Key stage 1

The Museum is an inspiring setting for learning, offering a range of fun and informative hands-on sessions and online resources. Visits are up to two hours long and include a 45-minute handling workshop and a self-guided trail in the Museum. Sessions involve groupwork, discussion and problem-solving activities based on handling Museum specimens, and are linked to the national curriculum. Please book to arrange your visit.

Discovering Dinosaurs

Role-play fossilisation and discover how fossils are formed. Children handle real dinosaur fossils, from teeth and bones to footprints and fossilised poo. They see for themselves what these objects can tell us about the world of the dinosaurs.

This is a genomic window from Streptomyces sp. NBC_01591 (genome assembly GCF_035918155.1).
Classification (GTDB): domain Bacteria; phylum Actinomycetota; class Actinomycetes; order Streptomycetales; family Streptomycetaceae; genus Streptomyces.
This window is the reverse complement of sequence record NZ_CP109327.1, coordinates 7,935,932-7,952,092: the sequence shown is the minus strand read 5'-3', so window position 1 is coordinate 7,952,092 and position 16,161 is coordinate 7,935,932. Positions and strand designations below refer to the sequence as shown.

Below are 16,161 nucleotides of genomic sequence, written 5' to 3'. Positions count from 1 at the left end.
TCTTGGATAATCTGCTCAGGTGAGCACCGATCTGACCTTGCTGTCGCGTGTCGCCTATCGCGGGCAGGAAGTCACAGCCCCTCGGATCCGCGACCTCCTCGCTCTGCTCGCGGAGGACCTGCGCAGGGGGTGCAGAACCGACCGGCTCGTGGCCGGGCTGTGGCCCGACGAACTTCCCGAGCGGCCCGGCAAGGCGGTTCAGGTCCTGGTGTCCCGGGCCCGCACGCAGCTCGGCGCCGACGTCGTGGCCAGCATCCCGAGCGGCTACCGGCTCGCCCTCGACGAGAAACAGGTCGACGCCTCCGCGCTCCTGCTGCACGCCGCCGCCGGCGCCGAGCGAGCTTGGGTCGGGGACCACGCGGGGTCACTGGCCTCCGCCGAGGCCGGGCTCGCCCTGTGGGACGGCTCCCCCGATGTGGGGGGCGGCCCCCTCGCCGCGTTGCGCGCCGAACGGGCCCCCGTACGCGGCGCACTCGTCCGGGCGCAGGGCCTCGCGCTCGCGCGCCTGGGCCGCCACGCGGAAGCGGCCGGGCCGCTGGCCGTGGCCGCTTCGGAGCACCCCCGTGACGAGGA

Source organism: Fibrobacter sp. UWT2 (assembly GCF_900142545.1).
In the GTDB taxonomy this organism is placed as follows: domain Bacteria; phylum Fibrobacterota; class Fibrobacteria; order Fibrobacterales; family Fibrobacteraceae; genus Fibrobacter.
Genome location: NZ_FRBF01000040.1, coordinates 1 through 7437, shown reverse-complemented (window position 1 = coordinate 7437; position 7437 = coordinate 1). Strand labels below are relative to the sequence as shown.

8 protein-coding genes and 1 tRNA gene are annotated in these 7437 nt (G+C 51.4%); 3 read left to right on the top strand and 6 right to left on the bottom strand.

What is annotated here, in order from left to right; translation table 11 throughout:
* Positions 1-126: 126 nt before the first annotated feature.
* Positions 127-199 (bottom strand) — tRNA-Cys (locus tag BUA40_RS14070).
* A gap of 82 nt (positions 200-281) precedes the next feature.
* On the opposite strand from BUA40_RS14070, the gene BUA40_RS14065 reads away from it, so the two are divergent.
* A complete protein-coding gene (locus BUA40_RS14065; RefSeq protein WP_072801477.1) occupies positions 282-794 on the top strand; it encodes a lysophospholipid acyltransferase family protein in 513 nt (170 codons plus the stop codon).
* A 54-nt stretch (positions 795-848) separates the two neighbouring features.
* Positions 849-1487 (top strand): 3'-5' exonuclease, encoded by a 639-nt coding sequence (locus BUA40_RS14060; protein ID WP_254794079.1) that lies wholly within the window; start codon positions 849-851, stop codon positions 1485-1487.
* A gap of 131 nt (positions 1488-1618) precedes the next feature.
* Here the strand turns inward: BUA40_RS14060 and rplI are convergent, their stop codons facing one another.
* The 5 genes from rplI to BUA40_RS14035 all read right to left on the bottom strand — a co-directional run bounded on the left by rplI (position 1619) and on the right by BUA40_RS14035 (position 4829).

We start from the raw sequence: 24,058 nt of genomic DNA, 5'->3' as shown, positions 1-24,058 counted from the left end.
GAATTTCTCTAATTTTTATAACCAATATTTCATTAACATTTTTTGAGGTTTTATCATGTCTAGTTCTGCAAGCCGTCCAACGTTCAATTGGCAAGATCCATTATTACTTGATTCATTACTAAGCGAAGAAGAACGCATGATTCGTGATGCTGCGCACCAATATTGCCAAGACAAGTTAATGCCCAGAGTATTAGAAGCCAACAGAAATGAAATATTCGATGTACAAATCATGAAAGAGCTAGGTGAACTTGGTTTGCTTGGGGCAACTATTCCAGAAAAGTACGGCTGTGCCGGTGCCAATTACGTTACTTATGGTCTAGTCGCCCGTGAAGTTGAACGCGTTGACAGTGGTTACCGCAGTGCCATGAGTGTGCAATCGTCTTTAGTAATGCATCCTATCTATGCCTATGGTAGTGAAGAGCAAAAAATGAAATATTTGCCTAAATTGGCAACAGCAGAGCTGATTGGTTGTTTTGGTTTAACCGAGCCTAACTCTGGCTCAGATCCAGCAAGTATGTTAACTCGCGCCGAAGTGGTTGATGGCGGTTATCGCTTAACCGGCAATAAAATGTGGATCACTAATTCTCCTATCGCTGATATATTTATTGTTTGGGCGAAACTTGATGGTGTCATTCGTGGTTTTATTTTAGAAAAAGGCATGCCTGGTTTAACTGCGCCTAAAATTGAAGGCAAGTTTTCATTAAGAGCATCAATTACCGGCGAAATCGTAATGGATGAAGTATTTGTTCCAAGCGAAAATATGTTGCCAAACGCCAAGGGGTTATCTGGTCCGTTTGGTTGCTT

Spectacular Skeletons

Discover why every animal on the planet has a skeleton, through close observation and handling of our real Museum specimens – from worms and jellyfish to lion skulls and elephant bones. In this session we investigate three different types of skeleton, and embed the children’s learning through mime and movement.

The Variety of Life

How do we group all the animals on our planet? What’s the difference between a vertebrate and an invertebrate? Use our touchable specimens to discover the answer. Find out who Carl Linnaeus was, and why his system of classification is so important for scientists.

Insect collection at the Museum of Natural History

The Variety of Life session outline

Bugs and their Habitats

What makes a bug a bug? We investigate a range of different insects and minibeasts, both carnivores and herbivores, exploring how they grow, which microhabitats they inhabit and the roles that they each play. Examine real Museum specimens and have a go at handling a live bug!

The diversity of insects - Oxford University Museum of Natural History

Bugs and their Habitats session outline

A visitor holding a coackroach at the Museum

Bugs and their Habitats trail

List of site pages